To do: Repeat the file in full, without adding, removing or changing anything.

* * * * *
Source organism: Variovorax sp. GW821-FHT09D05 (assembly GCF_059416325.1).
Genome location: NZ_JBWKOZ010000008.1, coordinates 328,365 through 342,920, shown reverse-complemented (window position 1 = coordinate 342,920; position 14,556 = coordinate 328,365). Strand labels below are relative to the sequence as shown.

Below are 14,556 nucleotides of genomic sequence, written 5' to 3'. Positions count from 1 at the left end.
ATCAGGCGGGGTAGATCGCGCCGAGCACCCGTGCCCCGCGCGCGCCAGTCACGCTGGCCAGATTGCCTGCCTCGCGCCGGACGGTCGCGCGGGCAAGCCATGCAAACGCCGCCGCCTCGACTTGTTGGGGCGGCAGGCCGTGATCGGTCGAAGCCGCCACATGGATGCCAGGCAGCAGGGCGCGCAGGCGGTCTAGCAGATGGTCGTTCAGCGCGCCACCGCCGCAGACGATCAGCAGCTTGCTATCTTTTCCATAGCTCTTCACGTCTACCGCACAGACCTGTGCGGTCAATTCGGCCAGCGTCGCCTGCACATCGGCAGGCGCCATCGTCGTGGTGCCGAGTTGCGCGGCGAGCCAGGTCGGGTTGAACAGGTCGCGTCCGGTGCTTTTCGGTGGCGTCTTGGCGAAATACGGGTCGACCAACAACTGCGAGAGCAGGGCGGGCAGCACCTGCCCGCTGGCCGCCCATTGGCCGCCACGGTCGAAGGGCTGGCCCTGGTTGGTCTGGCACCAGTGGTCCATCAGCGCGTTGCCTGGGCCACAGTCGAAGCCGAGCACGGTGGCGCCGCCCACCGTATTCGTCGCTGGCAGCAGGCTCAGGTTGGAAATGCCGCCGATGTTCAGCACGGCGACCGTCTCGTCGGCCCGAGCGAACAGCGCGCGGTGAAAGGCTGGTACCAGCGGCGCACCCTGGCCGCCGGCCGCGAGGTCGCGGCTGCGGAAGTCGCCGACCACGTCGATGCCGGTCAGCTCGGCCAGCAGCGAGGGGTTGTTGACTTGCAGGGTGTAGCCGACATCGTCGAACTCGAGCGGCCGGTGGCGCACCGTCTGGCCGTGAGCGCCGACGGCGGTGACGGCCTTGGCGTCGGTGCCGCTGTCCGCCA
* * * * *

Source organism: Variovorax sp. GW821-FHT09D05 (assembly GCF_059416325.1).
Genome location: NZ_JBWKOZ010000008.1, coordinates 328,365 through 342,920, shown reverse-complemented (window position 1 = coordinate 342,920; position 14,556 = coordinate 328,365). Strand labels below are relative to the sequence as shown.

Below are 14,556 nucleotides of genomic sequence, written 5' to 3'. Positions count from 1 at the left end.
ATCAGGCGGGGTAGATCGCGCCGAGCACCCGTGCCCCGCGCGCGCCAGTCACGCTGGCCAGATTGCCTGCCTCGCGCCGGACGGTCGCGCGGGCAAGCCATGCAAACGCCGCCGCCTCGACTTGTTGGGGCGGCAGGCCGTGATCGGTCGAAGCCGCCACATGGATGCCAGGCAGCAGGGCGCGCAGGCGGTCTAGCAGATGGTCGTTCAGCGCGCCACCGCCGCAGACGATCAGCAGCTTGCTATCTTTTCCATAGCTCTTCACGTCTACCGCACAGACCTGTGCGGTCAATTCGGCCAGCGTCGCCTGCACATCGGCAGGCGCCATCGTCGTGGTGCCGAGTTGCGCGGCGAGCCAGGTCGGGTTGAACAGGTCGCGTCCGGTGCTTTTCGGTGGCGTCTTGGCGAAATACGGGTCGACCAACAACTGCGAGAGCAGGGCGGGCAGCACCTGCCCGCTGGCCGCCCATTGGCCGCCACGGTCGAAGGGCTGGCCCTGGTTGGTCTGGCACCAGTGGTCCATCAGCGCGTTGCCTGGGCCACAGTCGAAGCCGAGCACGGTGGCGCCGCCCACCGTATTCGTCGCTGGCAGCAGGCTCAGGTTGGAAATGCCGCCGATGTTCAGCACGGCGACCGTCTCGTCGGCCCGAGCGAACAGCGCGCGGTGAAAGGCTGGTACCAGCGGCGCACCCTGGCCGCCGGCCGCGAGGTCGCGGCTGCGGAAGTCGCCGACCACGTCGATGCCGGTCAGCTCGGCCAGCAGCGAGGGGTTGTTGACTTGCAGGGTGTAGCCGACATCGTCGAACTCGAGCGGCCGGTGGCGCACCGTCTGGCCGTGAGCGCCGACGGCGGTGACGGCCTTGGCGTCGGTGCCGCTGTCCGCCA